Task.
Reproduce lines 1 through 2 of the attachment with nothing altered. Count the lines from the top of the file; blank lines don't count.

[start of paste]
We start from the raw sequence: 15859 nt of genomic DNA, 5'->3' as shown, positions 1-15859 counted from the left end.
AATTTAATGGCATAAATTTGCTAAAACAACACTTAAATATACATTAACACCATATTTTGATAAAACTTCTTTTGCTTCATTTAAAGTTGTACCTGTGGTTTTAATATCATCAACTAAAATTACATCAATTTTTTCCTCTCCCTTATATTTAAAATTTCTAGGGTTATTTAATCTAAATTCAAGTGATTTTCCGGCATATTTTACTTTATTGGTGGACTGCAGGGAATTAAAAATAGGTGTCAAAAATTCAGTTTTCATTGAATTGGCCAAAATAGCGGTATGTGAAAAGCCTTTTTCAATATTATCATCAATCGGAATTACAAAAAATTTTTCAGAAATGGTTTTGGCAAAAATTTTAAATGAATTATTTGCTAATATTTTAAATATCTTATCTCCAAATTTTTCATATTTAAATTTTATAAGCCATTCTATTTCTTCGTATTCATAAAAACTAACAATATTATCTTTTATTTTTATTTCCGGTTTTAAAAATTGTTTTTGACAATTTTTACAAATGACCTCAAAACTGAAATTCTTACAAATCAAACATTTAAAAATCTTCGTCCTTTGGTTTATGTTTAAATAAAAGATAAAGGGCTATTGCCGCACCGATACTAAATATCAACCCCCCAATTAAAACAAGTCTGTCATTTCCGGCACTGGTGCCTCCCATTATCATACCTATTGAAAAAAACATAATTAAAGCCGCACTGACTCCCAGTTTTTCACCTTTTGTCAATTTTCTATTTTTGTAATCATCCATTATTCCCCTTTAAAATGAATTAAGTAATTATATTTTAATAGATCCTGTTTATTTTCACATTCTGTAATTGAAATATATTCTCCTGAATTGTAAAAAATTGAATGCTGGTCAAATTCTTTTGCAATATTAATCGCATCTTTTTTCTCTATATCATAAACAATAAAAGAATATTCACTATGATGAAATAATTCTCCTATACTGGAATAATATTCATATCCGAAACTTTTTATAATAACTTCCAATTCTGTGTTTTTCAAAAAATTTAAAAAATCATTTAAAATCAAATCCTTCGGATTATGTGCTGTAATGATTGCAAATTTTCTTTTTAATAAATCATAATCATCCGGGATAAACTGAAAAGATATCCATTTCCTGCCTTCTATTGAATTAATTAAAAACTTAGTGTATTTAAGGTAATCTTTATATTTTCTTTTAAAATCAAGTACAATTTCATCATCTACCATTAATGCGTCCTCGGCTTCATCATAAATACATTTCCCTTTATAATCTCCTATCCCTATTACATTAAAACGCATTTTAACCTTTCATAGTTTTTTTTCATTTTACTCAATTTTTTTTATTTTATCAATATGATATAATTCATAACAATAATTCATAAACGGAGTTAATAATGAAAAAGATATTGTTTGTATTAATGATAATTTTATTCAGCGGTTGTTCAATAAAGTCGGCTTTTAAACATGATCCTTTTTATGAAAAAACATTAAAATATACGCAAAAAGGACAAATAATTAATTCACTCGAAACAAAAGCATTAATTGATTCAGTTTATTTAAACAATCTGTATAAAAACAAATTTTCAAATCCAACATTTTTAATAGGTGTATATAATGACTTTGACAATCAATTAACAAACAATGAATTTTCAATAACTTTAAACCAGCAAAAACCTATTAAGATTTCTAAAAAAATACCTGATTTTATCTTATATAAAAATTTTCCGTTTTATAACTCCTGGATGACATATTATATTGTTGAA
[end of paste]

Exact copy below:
We start from the raw sequence: 15859 nt of genomic DNA, 5'->3' as shown, positions 1-15859 counted from the left end.
AATTTAATGGCATAAATTTGCTAAAACAACACTTAAATATACATTAACACCATATTTTGATAAAACTTCTTTTGCTTCATTTAAAGTTGTACCTGTGGTTTTAATATCATCAACTAAAATTACATCAATTTTTTCCTCTCCCTTATATTTAAAATTTCTAGGGTTATTTAATCTAAATTCAAGTGATTTTCCGGCATATTTTACTTTATTGGTGGACTGCAGGGAATTAAAAATAGGTGTCAAAAATTCAGTTTTCATTGAATTGGCCAAAATAGCGGTATGTGAAAAGCCTTTTTCAATATTATCATCAATCGGAATTACAAAAAATTTTTCAGAAATGGTTTTGGCAAAAATTTTAAATGAATTATTTGCTAATATTTTAAATATCTTATCTCCAAATTTTTCATATTTAAATTTTATAAGCCATTCTATTTCTTCGTATTCATAAAAACTAACAATATTATCTTTTATTTTTATTTCCGGTTTTAAAAATTGTTTTTGACAATTTTTACAAATGACCTCAAAACTGAAATTCTTACAAATCAAACATTTAAAAATCTTCGTCCTTTGGTTTATGTTTAAATAAAAGATAAAGGGCTATTGCCGCACCGATACTAAATATCAACCCCCCAATTAAAACAAGTCTGTCATTTCCGGCACTGGTGCCTCCCATTATCATACCTATTGAAAAAAACATAATTAAAGCCGCACTGACTCCCAGTTTTTCACCTTTTGTCAATTTTCTATTTTTGTAATCATCCATTATTCCCCTTTAAAATGAATTAAGTAATTATATTTTAATAGATCCTGTTTATTTTCACATTCTGTAATTGAAATATATTCTCCTGAATTGTAAAAAATTGAATGCTGGTCAAATTCTTTTGCAATATTAATCGCATCTTTTTTCTCTATATCATAAACAATAAAAGAATATTCACTATGATGAAATAATTCTCCTATACTGGAATAATATTCATATCCGAAACTTTTTATAATAACTTCCAATTCTGTGTTTTTCAAAAAATTTAAAAAATCATTTAAAATCAAATCCTTCGGATTATGTGCTGTAATGATTGCAAATTTTCTTTTTAATAAATCATAATCATCCGGGATAAACTGAAAAGATATCCATTTCCTGCCTTCTATTGAATTAATTAAAAACTTAGTGTATTTAAGGTAATCTTTATATTTTCTTTTAAAATCAAGTACAATTTCATCATCTACCATTAATGCGTCCTCGGCTTCATCATAAATACATTTCCCTTTATAATCTCCTATCCCTATTACATTAAAACGCATTTTAACCTTTCATAGTTTTTTTTCATTTTACTCAATTTTTTTTATTTTATCAATATGATATAATTCATAACAATAATTCATAAACGGAGTTAATAATGAAAAAGATATTGTTTGTATTAATGATAATTTTATTCAGCGGTTGTTCAATAAAGTCGGCTTTTAAACATGATCCTTTTTATGAAAAAACATTAAAATATACGCAAAAAGGACAAATAATTAATTCACTCGAAACAAAAGCATTAATTGATTCAGTTTATTTAAACAATCTGTATAAAAACAAATTTTCAAATCCAACATTTTTAATAGGTGTATATAATGACTTTGACAATCAATTAACAAACAATGAATTTTCAATAACTTTAAACCAGCAAAAACCTATTAAGATTTCTAAAAAAATACCTGATTTTATCTTATATAAAAATTTTCCGTTTTATAACTCCTGGATGACATATTATATTGTTGAA